Rome and the West

Rome and the West

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Rome and the West

Rome and the West

Read FREE!

Excerpt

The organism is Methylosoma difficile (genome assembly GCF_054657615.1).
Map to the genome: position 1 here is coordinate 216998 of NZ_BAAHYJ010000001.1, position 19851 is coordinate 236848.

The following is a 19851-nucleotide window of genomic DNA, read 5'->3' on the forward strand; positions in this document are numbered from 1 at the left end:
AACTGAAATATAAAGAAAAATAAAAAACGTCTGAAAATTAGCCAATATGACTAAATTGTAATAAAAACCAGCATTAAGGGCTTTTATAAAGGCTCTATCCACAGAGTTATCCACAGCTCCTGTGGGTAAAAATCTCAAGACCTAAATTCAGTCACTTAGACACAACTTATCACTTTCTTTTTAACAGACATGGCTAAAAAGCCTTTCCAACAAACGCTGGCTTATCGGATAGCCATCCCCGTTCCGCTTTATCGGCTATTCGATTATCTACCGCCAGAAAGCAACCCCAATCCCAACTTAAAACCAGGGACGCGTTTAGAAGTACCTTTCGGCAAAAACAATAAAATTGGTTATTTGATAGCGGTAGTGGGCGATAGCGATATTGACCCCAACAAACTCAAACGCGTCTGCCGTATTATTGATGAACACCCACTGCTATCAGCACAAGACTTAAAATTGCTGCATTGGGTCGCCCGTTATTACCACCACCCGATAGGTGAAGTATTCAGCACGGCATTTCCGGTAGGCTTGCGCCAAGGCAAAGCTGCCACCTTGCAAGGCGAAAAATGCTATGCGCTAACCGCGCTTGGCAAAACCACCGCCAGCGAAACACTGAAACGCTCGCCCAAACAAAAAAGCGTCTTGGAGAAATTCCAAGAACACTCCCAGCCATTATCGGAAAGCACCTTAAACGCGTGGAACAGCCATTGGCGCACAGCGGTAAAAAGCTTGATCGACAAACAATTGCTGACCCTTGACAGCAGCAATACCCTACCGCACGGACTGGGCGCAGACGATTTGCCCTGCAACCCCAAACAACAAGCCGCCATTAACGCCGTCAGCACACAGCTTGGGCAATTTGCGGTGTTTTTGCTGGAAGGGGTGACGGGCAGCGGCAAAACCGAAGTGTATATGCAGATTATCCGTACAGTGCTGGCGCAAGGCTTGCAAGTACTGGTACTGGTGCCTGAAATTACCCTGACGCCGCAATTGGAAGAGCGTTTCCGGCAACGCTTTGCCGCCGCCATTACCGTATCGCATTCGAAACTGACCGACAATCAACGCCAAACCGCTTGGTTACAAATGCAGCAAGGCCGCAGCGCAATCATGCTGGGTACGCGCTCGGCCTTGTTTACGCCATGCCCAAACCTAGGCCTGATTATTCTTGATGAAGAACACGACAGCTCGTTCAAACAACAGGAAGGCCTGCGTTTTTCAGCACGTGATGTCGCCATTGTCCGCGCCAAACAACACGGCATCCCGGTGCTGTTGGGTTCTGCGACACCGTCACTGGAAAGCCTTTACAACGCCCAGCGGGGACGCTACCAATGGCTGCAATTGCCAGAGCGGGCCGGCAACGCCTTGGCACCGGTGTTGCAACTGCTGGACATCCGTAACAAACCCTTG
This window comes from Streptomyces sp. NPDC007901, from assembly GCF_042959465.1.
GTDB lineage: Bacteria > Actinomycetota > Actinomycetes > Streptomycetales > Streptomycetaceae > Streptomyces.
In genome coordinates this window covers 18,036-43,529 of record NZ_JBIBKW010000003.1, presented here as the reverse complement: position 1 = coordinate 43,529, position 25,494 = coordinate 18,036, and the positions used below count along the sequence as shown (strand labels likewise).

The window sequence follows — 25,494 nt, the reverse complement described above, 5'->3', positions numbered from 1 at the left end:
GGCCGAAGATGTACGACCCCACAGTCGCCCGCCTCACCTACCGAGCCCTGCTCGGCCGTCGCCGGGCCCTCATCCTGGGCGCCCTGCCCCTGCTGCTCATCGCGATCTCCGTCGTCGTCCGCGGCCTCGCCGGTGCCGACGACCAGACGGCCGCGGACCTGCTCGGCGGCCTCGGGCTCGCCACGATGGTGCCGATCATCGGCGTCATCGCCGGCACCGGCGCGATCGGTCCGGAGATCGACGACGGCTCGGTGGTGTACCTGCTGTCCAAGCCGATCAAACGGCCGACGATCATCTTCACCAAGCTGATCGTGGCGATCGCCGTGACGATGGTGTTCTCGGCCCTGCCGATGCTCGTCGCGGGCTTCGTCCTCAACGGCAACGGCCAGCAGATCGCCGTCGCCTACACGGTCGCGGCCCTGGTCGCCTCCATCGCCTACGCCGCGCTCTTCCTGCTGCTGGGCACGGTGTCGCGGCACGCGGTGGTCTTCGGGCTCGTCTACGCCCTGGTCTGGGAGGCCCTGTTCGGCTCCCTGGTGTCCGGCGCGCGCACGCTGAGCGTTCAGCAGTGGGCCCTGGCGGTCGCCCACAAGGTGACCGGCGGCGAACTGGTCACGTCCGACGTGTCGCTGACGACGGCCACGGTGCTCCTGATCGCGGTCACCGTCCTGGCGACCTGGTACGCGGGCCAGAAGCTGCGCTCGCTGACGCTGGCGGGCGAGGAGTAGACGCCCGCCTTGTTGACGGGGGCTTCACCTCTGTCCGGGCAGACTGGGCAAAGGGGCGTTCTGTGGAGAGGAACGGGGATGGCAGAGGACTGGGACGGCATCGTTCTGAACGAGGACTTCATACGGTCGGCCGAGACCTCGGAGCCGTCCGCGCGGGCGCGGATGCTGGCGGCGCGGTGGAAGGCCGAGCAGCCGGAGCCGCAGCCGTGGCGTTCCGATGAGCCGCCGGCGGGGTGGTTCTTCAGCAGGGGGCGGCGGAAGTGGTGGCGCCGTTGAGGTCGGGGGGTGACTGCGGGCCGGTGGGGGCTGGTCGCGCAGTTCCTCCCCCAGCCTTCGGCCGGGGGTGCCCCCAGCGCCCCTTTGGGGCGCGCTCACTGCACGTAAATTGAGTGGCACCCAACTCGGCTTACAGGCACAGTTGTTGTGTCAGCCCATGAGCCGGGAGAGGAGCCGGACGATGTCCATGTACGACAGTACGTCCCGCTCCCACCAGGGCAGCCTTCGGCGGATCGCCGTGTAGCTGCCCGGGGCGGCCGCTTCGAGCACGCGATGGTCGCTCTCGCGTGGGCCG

Dr. Davis has placed high school teachers of history under an obligation which they will be quick to recognize. This book takes rank by itself. There are excellent "source books" in Greek and Roman history adapted to their own valuable work. But this is not a source book, in the usual sense. Fitly, it calls itself Readings. It unfolds a panorama of ancient life -- etched, drawn, painted, caricatured, by contemporaries. No great phase of that life is neglected, and I take this opportunity to testify my special delight in the attractive presentation of two important epochs often slighted, -- the Hellenic World after Alexander and the Roman Imperial World. It was a happy adaptation of workman to work that persuaded Dr. Davis to this task. His instinct for dramatic story and striking situation, and his faultless literary sense, have never, I believe, served better use. The boy or girl who once gets hold on the volume is sure to breathe in more of the atmosphere of the ancient world than from any possible study of a conventional textbook. Indeed, the Readings will lend needed light and color to any text-book. In my judgment, a high school class in Ancient History should have this book, not merely in the library for occasional reference, but constantly in the hands of each student. If that is arranged, most other "library work" may, perhaps, be omitted by a first-year class without serious loss, providing the following year in Modern History is so planned as to put emphasis on library reference. Not all varieties of historical training can be given with equal stress in one year -- certainly not in a first . . .

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